Toshiba to apply expertise to medical equipment
Toshiba Corp. was Japan’s first company to produce color TVs 55 years ago. However, the fierce price competition with overseas manufacturers in today’s home electronics market makes it difficult to turn a profit.
Toshiba sees the health care industry as a way to utilize the technological strengths it cultivated in the electronics business.
The Yomiuri Shimbun spoke with Toshiba president Hisao Tanaka, 64, about his company’s business strategy. The following are excerpts from the interview.
“We decided to abandon inhouse production of thin LCD televisions for overseas markets. Factories in the United States, Europe, China, and Japan have been closed and sold off but even after reducing fixed costs to this extent, we don’t expect to break a 5-percent profit margin on sales.
“Overseas, we will shift to the licensing business, allowing overseas companies to use the Toshiba brand for their televisions. Domestically, high value- added products — our forte — such as 4K televisions have garnered praise, and we will continue to produce them.
“We’ve placed our hopes on the health care industry as a mainstay for new growth. Things like the combination of the chronically low birthrate and our ageing population, along with population growth in developing countries, have become issues around the world.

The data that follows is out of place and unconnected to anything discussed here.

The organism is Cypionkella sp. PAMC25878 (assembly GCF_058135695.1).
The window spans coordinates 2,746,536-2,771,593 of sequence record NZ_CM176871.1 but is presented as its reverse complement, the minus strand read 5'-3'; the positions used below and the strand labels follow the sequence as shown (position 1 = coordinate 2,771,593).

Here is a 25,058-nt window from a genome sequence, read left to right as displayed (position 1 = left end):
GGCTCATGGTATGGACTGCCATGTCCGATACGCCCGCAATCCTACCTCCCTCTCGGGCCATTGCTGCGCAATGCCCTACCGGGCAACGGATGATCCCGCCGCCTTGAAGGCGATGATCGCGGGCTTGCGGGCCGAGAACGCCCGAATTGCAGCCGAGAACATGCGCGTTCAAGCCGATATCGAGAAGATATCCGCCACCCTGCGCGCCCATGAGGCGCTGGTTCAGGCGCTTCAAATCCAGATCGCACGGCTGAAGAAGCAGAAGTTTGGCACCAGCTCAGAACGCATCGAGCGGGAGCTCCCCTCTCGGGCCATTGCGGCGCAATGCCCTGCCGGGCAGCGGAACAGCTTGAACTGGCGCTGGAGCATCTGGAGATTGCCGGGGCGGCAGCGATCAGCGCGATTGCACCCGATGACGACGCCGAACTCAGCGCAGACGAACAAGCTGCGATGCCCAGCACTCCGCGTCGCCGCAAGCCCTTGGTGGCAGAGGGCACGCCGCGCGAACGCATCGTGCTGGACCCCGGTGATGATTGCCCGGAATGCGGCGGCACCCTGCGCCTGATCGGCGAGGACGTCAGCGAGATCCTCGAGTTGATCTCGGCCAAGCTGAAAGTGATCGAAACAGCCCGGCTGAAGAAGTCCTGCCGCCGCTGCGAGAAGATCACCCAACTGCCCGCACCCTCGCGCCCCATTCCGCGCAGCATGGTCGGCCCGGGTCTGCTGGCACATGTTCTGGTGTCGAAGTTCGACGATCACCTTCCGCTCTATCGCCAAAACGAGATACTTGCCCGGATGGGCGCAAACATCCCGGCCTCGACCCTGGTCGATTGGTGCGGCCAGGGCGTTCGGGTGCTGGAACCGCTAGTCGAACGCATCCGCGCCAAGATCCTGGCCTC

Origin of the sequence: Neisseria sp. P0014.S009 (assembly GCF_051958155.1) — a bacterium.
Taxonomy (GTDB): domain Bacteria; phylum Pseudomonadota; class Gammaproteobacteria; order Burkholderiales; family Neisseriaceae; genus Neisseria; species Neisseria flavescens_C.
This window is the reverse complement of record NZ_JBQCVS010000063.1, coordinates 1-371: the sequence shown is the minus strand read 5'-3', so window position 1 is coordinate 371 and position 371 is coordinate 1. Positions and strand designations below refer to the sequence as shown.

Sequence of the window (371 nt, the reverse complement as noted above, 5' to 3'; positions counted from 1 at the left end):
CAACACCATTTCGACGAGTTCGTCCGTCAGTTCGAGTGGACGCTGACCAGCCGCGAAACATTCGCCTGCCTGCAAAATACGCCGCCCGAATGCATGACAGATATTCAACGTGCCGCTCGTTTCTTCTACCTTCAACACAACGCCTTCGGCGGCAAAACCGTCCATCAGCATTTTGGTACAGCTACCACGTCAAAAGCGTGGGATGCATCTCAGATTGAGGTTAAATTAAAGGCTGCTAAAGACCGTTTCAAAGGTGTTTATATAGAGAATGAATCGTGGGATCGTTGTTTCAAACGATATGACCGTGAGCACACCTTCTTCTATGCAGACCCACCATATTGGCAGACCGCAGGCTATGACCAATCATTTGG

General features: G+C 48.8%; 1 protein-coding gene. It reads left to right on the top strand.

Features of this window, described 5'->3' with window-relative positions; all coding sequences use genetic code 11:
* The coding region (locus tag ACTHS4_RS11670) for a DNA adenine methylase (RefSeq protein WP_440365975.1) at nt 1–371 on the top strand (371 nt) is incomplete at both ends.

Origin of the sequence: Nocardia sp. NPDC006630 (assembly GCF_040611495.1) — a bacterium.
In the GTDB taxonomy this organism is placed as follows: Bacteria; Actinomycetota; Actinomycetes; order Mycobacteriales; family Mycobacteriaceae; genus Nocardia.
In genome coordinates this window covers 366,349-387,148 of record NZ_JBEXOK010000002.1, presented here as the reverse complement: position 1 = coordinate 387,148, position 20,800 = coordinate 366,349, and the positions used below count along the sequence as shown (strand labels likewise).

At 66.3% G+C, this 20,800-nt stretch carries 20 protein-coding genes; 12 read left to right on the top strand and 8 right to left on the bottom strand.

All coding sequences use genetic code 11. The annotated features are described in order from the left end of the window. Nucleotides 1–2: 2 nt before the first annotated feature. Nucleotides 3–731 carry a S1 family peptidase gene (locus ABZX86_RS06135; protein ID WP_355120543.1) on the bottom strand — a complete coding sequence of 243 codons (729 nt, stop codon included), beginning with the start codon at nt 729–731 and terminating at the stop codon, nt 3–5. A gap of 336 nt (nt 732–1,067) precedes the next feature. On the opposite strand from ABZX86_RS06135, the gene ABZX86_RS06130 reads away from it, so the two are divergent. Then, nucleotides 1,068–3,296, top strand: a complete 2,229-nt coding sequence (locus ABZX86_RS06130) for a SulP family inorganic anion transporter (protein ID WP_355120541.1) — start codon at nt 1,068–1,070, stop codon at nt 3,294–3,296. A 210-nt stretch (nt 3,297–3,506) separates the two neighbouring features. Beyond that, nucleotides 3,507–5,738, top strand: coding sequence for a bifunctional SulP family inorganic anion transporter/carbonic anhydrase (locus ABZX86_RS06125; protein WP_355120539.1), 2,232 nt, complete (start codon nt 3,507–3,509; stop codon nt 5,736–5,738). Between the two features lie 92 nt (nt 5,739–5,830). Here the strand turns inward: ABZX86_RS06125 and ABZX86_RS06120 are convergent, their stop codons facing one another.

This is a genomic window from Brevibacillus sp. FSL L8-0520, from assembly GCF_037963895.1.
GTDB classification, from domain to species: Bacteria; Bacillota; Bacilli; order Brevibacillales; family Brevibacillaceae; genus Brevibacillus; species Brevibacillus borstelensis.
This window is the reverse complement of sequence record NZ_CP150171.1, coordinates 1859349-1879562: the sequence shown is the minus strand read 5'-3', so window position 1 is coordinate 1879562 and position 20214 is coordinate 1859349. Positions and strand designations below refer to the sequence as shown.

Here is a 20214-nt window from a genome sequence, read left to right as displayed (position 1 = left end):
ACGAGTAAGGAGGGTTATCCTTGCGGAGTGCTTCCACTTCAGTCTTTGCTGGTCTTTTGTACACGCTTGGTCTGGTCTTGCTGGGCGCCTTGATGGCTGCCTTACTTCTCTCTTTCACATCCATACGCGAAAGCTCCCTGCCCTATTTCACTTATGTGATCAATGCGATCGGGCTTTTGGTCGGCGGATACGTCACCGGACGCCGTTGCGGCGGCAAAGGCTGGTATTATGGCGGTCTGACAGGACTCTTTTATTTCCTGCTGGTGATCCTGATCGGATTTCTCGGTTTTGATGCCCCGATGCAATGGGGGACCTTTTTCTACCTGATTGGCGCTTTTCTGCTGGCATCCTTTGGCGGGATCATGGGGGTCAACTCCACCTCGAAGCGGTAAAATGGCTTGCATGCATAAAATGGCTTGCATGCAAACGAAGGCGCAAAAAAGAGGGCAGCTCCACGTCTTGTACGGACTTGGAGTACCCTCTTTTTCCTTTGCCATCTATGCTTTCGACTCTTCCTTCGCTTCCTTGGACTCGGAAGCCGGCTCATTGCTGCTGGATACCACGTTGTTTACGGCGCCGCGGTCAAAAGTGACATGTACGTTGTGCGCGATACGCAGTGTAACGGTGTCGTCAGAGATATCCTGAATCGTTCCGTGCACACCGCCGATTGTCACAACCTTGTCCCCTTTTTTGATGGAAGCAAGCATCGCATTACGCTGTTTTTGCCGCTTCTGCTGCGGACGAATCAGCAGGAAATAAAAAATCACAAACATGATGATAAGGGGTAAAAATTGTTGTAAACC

“The image processing technology we cultivated through developing televisions can also be applied to medical monitors, so television engineers are being reallocated to the health care division.
“Our strength is that we have deeper relationships with medical institutions than other companies, and we understand things like the permissions and licensing systems of countries around the world.
“We have the fourth- highest global market share for imaging diagnosis equipment such as CT and MRI scanners, and we export to over 130 countries.
“For the fiscal year 2017, our goal is to have our current sales more than double to 1 trillion yen (US$8.41 billion). To acquire technologies we do not possess and achieve this goal, we will actively pursue mergers and acquisitions, as well as partnerships with other businesses.
“In the energy field, one of the mainstays of our business, we will devote more effort to hydrogenrelated technologies. Although it is still expensive, it is a groundbreaking, clean energy source.
“We have high expectations for the 2020 Tokyo Olympic and Paralympic Games as an opportunity for our public relations.
“To take full advantage of the Olympics, we’ll need to have achieved a certain level of installations in commercial buildings in 2018.
“Research on supplying power for buildings such as condominiums is ongoing. We aim to establish overseas operations as well, and to expand the scale of the business to more than 100 billion yen as quickly as possible.
“We don’t believe that all of these new businesses will flourish, but we want to increase our employees’ motivation to produce new value.”